Travel: The assumption is that you will travel once to the campus, and then make 2 trips back home. So this can vary depending on where is home as well as your inclination/requirement to visit it

Exchange/Job Search: The job search component is relevant for most international school as many of them do not have a formal in-campus placements week, the like we are more accustomed to in India. The Exchange is completely discretionary but definitely a good idea in general if manageable.

Average Incoming Salary: The assumption here, which could be big one, is that the average incoming salary is the same for Indian, European and US schools. So you may want to tweak this to your own favorite number.

Socialising/Entertainment: This is a big omission from the calculation. The reason is because this tends to be extremely subjective and hugely variable. Putting a number on that is akin to estimating the number of stars visible on a moonless night – well I exaggerate, but you get the drift. Depending on what kind of person you are, this could be a big expense or it could be relatively modest. So take a pick on this one.

How to use this MBA cost calculator

You are now probably thinking what next and how do I use this information. One of the uses of this information will be to attempt a potential ROI and Payback calculation.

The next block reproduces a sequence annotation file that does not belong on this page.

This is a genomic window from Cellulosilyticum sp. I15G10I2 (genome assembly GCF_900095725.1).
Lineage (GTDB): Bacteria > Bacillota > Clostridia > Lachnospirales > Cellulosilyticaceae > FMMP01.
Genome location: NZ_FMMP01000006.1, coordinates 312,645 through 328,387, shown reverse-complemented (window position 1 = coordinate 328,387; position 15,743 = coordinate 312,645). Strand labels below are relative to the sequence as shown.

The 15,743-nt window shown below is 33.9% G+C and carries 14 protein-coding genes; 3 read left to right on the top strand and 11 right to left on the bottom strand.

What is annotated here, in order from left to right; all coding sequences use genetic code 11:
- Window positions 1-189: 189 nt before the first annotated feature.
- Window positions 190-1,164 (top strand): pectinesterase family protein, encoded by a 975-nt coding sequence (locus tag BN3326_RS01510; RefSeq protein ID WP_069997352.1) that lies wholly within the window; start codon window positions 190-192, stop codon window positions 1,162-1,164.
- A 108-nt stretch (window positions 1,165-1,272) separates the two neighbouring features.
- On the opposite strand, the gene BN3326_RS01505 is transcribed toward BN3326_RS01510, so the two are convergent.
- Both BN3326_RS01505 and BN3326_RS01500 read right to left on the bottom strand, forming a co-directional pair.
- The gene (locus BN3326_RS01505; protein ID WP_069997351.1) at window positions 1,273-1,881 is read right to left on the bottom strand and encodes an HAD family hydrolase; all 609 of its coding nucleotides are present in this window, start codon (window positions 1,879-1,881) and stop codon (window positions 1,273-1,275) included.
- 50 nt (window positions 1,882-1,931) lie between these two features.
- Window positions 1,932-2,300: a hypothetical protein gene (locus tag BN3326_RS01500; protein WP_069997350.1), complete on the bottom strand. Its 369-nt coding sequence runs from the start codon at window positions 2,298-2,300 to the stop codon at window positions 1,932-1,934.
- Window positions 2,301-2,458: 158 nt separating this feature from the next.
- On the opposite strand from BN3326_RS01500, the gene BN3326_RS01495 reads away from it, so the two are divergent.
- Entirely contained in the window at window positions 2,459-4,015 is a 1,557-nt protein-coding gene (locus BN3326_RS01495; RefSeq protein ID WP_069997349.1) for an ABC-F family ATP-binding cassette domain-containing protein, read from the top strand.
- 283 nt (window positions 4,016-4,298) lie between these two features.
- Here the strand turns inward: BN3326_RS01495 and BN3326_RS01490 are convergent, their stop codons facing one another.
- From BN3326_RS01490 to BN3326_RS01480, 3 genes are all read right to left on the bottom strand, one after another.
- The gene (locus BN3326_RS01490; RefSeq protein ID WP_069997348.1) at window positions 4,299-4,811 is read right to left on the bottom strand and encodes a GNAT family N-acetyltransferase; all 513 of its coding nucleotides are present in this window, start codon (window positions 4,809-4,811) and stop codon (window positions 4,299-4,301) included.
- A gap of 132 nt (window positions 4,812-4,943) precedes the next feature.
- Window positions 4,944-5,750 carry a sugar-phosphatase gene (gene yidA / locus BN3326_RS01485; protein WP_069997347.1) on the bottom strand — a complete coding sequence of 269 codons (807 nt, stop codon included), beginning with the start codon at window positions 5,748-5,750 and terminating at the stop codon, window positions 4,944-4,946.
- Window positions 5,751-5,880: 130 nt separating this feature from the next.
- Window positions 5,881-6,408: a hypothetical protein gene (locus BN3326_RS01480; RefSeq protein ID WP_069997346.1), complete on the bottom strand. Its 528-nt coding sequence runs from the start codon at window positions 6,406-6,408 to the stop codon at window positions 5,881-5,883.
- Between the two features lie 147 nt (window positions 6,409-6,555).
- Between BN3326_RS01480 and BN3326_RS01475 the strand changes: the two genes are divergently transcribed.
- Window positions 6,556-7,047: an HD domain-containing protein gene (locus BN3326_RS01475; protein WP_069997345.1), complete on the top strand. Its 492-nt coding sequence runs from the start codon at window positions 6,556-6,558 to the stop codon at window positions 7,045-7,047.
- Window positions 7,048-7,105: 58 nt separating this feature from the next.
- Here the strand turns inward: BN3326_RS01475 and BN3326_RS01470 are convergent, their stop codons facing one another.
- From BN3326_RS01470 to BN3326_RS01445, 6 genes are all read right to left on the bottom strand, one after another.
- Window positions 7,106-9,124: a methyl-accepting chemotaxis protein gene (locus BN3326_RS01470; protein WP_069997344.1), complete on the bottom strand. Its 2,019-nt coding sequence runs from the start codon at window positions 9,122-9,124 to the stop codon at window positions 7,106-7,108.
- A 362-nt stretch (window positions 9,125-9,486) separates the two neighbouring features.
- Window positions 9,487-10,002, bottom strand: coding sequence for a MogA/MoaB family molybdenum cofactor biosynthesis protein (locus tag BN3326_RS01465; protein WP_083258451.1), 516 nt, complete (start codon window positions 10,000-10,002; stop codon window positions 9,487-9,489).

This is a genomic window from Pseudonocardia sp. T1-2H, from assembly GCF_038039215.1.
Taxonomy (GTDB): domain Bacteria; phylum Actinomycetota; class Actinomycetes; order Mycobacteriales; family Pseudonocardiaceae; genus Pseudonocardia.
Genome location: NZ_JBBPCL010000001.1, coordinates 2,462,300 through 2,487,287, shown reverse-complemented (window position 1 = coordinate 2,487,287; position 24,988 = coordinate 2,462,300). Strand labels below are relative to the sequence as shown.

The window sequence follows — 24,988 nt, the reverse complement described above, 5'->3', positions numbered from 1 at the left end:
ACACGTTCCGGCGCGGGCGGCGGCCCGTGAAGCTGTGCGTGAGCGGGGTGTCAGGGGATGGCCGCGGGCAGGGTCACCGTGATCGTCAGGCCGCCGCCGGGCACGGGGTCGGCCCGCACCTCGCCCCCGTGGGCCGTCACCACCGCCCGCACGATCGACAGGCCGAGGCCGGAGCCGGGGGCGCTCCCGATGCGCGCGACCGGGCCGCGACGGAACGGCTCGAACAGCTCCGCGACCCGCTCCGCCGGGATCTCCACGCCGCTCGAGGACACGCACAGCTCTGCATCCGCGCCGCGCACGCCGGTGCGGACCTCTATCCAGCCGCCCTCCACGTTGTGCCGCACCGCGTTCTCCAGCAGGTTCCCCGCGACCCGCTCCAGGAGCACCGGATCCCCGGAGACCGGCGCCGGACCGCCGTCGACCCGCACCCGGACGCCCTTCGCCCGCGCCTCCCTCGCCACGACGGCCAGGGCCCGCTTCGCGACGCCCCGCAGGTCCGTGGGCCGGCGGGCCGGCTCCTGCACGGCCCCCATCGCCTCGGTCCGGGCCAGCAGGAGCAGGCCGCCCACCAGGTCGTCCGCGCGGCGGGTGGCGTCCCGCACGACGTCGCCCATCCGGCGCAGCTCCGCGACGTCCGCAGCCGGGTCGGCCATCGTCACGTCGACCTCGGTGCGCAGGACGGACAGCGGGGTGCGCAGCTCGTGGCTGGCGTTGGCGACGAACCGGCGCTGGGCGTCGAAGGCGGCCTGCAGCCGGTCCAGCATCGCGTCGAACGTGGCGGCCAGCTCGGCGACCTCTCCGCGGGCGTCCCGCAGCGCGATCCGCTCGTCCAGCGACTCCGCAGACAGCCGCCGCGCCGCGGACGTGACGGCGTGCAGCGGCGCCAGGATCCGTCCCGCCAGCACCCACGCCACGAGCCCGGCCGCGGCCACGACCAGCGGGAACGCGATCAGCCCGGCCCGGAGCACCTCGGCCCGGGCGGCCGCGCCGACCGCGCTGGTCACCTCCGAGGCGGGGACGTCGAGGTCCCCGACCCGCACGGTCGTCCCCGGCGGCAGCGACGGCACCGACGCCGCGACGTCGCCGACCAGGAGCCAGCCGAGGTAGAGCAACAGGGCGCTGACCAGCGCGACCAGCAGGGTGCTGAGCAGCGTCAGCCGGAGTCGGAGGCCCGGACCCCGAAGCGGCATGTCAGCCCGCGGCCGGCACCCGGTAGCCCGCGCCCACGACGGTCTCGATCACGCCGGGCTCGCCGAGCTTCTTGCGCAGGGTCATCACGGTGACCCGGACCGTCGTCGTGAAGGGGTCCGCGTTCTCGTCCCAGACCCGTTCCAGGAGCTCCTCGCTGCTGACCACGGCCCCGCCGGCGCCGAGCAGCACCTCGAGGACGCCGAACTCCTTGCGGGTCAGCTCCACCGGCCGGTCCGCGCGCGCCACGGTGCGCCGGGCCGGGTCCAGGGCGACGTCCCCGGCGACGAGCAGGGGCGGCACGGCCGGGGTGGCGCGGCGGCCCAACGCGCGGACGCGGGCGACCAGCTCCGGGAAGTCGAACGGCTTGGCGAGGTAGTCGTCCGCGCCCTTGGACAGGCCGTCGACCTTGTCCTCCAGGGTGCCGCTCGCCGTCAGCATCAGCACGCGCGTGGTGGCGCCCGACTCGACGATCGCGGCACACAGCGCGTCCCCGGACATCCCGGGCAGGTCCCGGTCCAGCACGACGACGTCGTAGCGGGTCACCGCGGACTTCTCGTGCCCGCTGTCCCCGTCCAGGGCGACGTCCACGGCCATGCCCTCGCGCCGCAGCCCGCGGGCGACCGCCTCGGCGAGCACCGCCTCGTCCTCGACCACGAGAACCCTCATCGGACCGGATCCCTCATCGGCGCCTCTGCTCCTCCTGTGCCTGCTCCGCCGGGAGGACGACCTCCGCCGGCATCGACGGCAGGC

Taking a stock of your incoming and outgoing salaries, you can get a sense on which schools would potentially give you the best ROI. Do however be aware of the perils of averages. The average or median salary can be quite misleading on a case by case basis. So proceed with extreme caution.

If you willing to look beyond the top B-schools, the calculations would look quite different.

For Indian MBA applicants who don’t want to shell out so much, the value of MBA scholarships can’t be underestimated, as they can bring down the MBA costs significantly.

Use this kind of analysis to get an indicative sense and don’t make a decision based on a decimal point differential between two schools basis these numbers.


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MG (Manish Gupta)

About MG (Manish Gupta)

As a principal MBA admissions consultant & career counsellor with MBA Crystal Ball, MG has helped many get into the top B-schools from ISB to Wharton. He is an IIT topper, an ISB alumnus (Dean's list honors) and a former strategy consultant with McKinsey.


14 Comments

  1. Anirudh   |  Saturday, 14 September 2013 at 6:03 am

    Hi..Manish

    This post is really shocking…1 Cr is really too much…Do yo think a middle class indian guy should dream about US MBA dream ? ..i was thinking that it would cost 25- 40 locs..but ur estimates are really different..please comment…i am losing hope…